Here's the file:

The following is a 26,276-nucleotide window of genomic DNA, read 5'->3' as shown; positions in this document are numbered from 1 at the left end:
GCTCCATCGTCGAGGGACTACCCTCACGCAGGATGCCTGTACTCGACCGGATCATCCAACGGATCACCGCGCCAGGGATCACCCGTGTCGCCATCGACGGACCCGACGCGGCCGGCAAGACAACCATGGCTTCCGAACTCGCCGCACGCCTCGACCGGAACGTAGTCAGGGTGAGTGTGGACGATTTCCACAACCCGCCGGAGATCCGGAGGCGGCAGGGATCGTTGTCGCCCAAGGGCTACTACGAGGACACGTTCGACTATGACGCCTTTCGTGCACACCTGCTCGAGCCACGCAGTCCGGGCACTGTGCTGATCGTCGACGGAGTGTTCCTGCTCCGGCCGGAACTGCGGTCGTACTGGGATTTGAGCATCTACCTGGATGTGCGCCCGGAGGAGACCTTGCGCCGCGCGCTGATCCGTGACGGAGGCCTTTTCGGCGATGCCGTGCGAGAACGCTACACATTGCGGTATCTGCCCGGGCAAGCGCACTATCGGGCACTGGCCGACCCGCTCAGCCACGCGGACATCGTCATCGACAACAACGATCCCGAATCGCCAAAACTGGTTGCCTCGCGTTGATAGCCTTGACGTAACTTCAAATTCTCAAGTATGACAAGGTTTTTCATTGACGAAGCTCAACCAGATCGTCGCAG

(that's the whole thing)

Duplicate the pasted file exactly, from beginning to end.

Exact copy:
The following is a 26,276-nucleotide window of genomic DNA, read 5'->3' as shown; positions in this document are numbered from 1 at the left end:
GCTCCATCGTCGAGGGACTACCCTCACGCAGGATGCCTGTACTCGACCGGATCATCCAACGGATCACCGCGCCAGGGATCACCCGTGTCGCCATCGACGGACCCGACGCGGCCGGCAAGACAACCATGGCTTCCGAACTCGCCGCACGCCTCGACCGGAACGTAGTCAGGGTGAGTGTGGACGATTTCCACAACCCGCCGGAGATCCGGAGGCGGCAGGGATCGTTGTCGCCCAAGGGCTACTACGAGGACACGTTCGACTATGACGCCTTTCGTGCACACCTGCTCGAGCCACGCAGTCCGGGCACTGTGCTGATCGTCGACGGAGTGTTCCTGCTCCGGCCGGAACTGCGGTCGTACTGGGATTTGAGCATCTACCTGGATGTGCGCCCGGAGGAGACCTTGCGCCGCGCGCTGATCCGTGACGGAGGCCTTTTCGGCGATGCCGTGCGAGAACGCTACACATTGCGGTATCTGCCCGGGCAAGCGCACTATCGGGCACTGGCCGACCCGCTCAGCCACGCGGACATCGTCATCGACAACAACGATCCCGAATCGCCAAAACTGGTTGCCTCGCGTTGATAGCCTTGACGTAACTTCAAATTCTCAAGTATGACAAGGTTTTTCATTGACGAAGCTCAACCAGATCGTCGCAG